The mass was dissected free from the middle and lower pulmonary lobes in a lateral to medial fashion. This allowed lateral mobilization of the mass, which arose from the third and fourth intercostal nerve roots just lateral to the neuroforaminae. The upper pulmonary lobe was freed from the superior border of the mass and excision from the posteromedial chest wall was completed by sharply dividing several fibrous attachments.
Finally, the neural base of the tumor was dissected away from the normal-appearing intercostal nerve roots, allowing extirpation. Double-lung ventilation was resumed and the previously atelectatic upper and middle lobes were well aerated. The thoracotomy closure was performed using traditional pericostal sutures and the transverse sternotomy was reapproximated with vertical wires. Grossly, the tumor measured 27 x 27 x 6.5 cm and weighed 1.34 kg. Final pathologic review confirmed the diagnosis of a schwannoma without evidence of malignant transformation.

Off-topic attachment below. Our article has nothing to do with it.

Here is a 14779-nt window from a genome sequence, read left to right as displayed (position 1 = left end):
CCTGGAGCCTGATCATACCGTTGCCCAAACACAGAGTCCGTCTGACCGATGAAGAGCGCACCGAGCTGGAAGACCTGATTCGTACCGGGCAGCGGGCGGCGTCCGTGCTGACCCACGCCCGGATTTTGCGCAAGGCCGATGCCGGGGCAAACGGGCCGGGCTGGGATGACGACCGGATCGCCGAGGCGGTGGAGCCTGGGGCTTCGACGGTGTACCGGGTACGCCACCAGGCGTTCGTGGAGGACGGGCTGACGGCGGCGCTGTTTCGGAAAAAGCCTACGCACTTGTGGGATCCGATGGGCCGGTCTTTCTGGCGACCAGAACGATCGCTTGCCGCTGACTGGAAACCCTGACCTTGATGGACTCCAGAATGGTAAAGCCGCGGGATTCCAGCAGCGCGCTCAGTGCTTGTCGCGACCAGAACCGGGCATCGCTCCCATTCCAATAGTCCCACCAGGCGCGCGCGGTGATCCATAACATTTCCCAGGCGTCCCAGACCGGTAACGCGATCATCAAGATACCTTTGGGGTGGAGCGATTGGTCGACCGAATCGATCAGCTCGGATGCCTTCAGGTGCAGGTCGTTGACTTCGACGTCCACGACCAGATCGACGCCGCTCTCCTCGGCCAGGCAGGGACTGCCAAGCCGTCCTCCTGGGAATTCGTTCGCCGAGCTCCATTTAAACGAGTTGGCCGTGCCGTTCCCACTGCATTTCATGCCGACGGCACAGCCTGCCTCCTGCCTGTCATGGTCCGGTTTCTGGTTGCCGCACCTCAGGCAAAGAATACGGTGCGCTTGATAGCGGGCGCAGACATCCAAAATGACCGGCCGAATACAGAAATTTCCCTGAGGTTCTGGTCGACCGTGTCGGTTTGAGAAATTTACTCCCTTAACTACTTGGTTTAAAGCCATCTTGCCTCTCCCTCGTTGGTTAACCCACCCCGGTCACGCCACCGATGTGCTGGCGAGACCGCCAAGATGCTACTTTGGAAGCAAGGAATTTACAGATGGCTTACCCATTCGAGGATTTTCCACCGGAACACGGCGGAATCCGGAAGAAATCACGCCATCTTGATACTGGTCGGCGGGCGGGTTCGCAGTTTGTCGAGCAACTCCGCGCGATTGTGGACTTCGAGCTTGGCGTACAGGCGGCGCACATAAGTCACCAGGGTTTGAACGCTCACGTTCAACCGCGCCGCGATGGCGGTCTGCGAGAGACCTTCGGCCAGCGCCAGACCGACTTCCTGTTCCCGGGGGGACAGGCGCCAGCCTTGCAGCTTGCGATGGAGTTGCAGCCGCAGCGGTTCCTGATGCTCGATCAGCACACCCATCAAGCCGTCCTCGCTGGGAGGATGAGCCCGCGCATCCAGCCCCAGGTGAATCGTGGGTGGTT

The patient’s postoperative course was complicated by alcohol withdrawal and poor baseline nutritional status. Despite the extent of the operation and underlying co-morbidities, the patient was extubated on the second postoperative day. The remainder of the hospital course was unremarkable. The patient was discharged home without supplemental oxygen at 4 weeks after the resection. At his 3-month follow-up, the patient denied any chest pain or dyspnea, and his functional status had improved which allowed him to return to work full time. A chest roentgenogram obtained at that time demonstrated expected postoperative changes without evidence of recurrence.